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The Republic, through the OMB filed with the Sandiganbayan 2 petitions for the forfeiture of properties unlawfully acquired funds and properties that the Garcias’ had allegedly amassed and acquired. The Garcias’ filed motion to dismiss on the ground of Sandiganbayan’s lack of jurisdiction for lack of proper and valid service of summons: (1) Forfeiture I – the corresponding summons on the case were all issued and all served on Gen. Garcia at his place of detention; (2) Forfeiture II – the sheriff stated giving the copies of the summons to the OIC/Custodian of the PNP Detention Center who in turn handed them to Gen. Garcia. The general signed his receipt of the summons, but as to those pertaining to the other respondents, Gen. Garcia acknowledged receiving the same, but with the following qualifying note: “I’m receiving the copies of Clarita, Ian Carl, Juan Paolo & Timothy – but these copies will not guarantee it being served to the above-named (sic).”
Whether or not the Sandiganbayan has acquired jurisdiction over the person of the petitioner and her 3 sons.
No. Sandiganbyan did not acquire jurisdiction over the person of the petitioner and her children. It is basic that a court must acquire jurisdiction over a party for the latter to be bound by its decision or orders. Valid service of summons, by whatever mode authorized by and proper under the Rules, is the means by which a court acquires jurisdiction over a person.
In the instant case, it is undisputed that summons for Forfeitures I and II were served personally on Maj. Gen. Carlos Flores Garcia, who is detained at the PNP Detention Center, who acknowledged receipt thereof by affixing his signature. It is also undisputed that substituted service of summons for both Forfeitures I and II were made on petitioner and her children through Maj. Gen. Garcia at the PNP Detention Center. However, such substituted services of summons were invalid for being irregular and defective.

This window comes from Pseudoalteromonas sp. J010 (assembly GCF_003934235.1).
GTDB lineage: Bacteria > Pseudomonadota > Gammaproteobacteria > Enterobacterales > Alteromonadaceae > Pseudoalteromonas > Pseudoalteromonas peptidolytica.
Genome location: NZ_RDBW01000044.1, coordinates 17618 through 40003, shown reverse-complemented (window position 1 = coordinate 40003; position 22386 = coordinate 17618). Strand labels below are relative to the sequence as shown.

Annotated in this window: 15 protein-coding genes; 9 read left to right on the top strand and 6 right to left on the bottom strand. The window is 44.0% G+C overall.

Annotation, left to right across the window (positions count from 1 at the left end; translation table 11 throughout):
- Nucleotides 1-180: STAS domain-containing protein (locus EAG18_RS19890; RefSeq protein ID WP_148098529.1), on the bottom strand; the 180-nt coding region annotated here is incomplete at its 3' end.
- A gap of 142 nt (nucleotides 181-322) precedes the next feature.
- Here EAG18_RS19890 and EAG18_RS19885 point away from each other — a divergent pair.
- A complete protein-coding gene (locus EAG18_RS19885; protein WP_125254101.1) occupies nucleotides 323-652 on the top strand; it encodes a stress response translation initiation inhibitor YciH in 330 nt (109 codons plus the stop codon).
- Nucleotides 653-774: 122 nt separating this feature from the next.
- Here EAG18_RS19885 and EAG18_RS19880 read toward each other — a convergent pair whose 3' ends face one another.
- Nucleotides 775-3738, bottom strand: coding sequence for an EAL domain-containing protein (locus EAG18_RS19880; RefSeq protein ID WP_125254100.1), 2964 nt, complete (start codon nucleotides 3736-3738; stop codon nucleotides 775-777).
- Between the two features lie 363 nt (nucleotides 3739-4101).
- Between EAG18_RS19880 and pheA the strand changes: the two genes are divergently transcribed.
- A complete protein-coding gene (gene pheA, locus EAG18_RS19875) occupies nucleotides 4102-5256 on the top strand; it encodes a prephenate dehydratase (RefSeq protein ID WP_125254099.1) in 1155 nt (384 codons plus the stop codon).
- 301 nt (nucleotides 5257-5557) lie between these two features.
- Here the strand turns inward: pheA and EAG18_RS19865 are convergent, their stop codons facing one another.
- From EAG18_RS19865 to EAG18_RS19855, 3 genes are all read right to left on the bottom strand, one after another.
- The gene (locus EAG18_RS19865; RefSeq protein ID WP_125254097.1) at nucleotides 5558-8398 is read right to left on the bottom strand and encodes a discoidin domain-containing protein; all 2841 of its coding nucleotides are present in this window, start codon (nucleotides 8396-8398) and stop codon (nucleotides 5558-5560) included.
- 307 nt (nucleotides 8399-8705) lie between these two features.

Requirements as laid down in Manotoc vs Court of Appeals:
- Impossibility of prompt personal service, i.e., the party relying on substituted service or the sheriff must show that defendant cannot be served promptly or there is impossibility of prompt service within a reasonable time. Reasonable time being “so much time as is necessary under the circumstances for a reasonably prudent and diligent man to do, conveniently, what the contract or duty requires that should be done, having a regard for the rights and possibility of loss, if any[,] to the other party.” Moreover, we indicated therein that the sheriff must show several attempts for personal service of at least three (3) times on at least two (2) different dates.
- Specific details in the return, i.e., the sheriff must describe in the Return of Summons the facts and circumstances surrounding the attempted personal service.
- Substituted service effected on a person of suitable age and discretion residing at defendant’s house or residence; or on a competent person in charge of defendant’s office or regular place of business.
From the foregoing requisites, it is apparent that no valid substituted service of summons was made on petitioner and her children, as the service made through Maj. Gen. Garcia did not comply with the first two (2) requirements mentioned above for a valid substituted service of summons. Moreover, the third requirement was also not strictly complied with as the substituted service was made not at petitioner’s house or residence but in the PNP Detention Center where Maj. Gen. Garcia is detained, even if the latter is of suitable age and discretion. Hence, no valid substituted service of summons was made.